Volume 44, Issue 2
  • ISSN 0731-3500
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Two 2nd person verbal indexation forms are reconstructed back to Proto-Trans-Himalayan (PTH): a suffix #- (Bauman 1975DeLancey 19892014H. Sun 19831995van Driem 1993Watters 2002), and a prefix #- (Watters 2002Jacques 2012DeLancey 2011a2014). While #- is in paradigmatic distribution with other suffixal forms, the prefixal position of #-raises the question of its functional origin.

DeLancey (2011a2014: 23) suggests hypothetically that #- finds its origin either in a non-finite nominalization or in an irrealis nominalization, “ideal for an impersonal 2nd person use: ‘One might [speak]’ rather than ‘You will [speak].’”

Through the comparison of cognate - possessive and - nominalizer prefixes found in rGyalrongic, Kuki-Naga (Ao), and Sinitic, I propose that 2nd person #- can be traced back to a nominal possessive modifier such as or : a -type of R-impersonals (Malchukov & Siewierska 2011). Spreading to verbs, #- was used as a nominalizer indexing the notional S or A argument. With nouns and verbs alike, the referent of the possessor, whether 1st, 2nd, or 3rd person, was specific (Siewierska 2011: 62), accessible in discourse, anaphorically or deictically, regardless of the presence of a coreferential overt noun-phrase. The prefix #- started to be used in particular to address 2nd person indirectly, a development likely triggered by pragmatic motivations, i.e. politeness, before being reanalyzed as a 2nd person indexation marker.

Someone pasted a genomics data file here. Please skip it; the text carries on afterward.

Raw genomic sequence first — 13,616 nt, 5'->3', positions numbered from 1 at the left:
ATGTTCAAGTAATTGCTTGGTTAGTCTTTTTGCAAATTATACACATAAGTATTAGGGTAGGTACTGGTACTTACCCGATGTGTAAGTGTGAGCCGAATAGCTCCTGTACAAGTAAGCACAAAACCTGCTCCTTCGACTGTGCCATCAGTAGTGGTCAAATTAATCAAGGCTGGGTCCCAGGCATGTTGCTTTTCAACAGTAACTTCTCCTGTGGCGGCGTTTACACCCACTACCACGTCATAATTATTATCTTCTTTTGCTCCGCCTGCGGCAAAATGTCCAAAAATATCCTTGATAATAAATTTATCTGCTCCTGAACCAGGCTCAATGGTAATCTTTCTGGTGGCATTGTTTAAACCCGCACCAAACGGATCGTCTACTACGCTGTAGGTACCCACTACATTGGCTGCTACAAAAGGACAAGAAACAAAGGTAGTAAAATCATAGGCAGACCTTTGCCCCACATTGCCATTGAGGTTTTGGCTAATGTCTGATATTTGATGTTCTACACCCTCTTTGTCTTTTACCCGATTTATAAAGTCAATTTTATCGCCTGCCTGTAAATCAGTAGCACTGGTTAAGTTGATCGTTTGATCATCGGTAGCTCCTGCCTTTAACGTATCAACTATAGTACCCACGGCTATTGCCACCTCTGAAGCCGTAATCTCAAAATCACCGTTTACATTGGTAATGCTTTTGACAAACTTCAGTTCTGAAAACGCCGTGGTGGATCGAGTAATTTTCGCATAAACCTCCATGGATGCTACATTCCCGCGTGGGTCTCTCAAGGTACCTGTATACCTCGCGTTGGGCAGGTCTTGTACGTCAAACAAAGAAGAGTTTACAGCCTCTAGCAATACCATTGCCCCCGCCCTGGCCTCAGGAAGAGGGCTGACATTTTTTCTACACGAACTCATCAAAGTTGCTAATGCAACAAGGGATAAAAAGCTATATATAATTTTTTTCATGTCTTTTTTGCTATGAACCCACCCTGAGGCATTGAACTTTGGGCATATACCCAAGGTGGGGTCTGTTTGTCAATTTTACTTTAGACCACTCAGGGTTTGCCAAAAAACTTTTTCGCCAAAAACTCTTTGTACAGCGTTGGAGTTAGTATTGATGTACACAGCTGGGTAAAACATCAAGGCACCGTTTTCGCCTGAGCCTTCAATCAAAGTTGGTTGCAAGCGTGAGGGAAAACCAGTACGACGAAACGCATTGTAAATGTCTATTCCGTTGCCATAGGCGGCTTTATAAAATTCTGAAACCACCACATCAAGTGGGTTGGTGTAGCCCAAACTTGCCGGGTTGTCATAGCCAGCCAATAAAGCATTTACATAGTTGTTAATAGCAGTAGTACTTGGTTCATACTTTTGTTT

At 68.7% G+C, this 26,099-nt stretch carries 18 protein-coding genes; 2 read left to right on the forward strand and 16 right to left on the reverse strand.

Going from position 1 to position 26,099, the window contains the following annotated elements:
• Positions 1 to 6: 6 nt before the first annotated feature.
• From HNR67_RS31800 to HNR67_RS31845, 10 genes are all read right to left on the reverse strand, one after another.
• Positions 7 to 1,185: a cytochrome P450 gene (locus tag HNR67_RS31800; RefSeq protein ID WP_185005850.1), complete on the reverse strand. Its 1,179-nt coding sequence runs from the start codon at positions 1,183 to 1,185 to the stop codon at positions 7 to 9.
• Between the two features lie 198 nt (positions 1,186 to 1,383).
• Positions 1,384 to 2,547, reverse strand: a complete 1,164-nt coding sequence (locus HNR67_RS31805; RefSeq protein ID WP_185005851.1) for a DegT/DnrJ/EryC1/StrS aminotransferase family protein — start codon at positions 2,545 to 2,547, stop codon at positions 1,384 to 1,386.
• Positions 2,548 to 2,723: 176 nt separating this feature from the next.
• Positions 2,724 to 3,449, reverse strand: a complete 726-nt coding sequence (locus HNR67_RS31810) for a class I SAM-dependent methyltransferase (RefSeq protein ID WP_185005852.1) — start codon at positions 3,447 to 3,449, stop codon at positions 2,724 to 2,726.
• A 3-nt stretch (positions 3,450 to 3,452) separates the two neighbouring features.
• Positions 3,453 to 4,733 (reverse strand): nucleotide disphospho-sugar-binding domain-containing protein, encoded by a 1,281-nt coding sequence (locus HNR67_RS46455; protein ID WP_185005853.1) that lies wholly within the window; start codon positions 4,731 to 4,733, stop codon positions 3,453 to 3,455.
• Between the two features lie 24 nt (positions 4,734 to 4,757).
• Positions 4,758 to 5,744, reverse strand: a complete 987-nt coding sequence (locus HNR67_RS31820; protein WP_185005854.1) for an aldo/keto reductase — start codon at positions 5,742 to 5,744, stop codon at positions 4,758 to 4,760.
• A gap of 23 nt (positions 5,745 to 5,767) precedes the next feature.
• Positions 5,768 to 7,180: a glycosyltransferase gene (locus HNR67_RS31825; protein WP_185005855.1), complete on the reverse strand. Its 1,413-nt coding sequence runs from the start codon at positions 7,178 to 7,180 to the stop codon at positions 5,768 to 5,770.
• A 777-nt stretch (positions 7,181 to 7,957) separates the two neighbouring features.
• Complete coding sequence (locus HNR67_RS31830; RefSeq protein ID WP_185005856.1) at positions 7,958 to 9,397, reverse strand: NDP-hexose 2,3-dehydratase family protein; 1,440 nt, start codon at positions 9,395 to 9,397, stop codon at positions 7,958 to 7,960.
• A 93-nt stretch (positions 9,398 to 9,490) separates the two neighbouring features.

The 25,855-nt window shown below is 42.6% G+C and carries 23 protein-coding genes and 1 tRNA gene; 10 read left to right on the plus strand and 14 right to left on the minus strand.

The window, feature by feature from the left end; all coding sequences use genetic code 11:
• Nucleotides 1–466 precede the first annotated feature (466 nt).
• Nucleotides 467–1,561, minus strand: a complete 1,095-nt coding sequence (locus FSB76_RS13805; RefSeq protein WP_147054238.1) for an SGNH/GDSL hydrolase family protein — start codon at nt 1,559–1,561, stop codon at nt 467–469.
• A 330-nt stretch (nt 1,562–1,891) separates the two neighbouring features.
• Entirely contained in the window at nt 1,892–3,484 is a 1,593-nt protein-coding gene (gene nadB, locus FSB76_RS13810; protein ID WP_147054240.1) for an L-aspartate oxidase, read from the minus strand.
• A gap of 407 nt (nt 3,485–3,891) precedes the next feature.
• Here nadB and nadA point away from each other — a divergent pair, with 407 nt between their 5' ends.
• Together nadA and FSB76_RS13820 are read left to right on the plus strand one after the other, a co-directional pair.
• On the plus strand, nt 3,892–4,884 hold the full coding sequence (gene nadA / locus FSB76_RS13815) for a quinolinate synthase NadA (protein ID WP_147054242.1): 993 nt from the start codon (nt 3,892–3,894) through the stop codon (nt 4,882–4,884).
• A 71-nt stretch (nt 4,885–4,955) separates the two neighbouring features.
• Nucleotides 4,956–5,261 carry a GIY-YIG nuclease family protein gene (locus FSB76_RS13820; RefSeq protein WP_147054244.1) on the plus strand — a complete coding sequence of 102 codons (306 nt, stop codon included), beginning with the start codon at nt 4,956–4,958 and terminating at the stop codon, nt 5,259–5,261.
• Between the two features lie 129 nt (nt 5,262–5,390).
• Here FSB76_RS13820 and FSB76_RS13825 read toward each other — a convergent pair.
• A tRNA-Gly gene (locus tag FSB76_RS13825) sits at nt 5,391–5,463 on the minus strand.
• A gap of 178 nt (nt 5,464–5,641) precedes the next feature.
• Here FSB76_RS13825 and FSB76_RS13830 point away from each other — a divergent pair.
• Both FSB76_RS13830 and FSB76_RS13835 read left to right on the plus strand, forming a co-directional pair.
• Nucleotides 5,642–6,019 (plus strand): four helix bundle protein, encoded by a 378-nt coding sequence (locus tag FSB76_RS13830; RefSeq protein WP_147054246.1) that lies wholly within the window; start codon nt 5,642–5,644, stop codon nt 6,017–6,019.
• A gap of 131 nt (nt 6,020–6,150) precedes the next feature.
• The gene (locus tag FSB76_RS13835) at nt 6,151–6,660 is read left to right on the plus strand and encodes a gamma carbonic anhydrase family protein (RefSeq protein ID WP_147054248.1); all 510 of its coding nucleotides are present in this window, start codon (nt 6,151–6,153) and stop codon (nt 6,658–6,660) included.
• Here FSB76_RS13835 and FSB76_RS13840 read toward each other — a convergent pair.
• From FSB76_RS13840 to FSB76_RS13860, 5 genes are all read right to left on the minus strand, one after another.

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Keyword(s): 2nd person indexation; nominalization; possessive; Proto-Trans-Himalayan; R-impersonal
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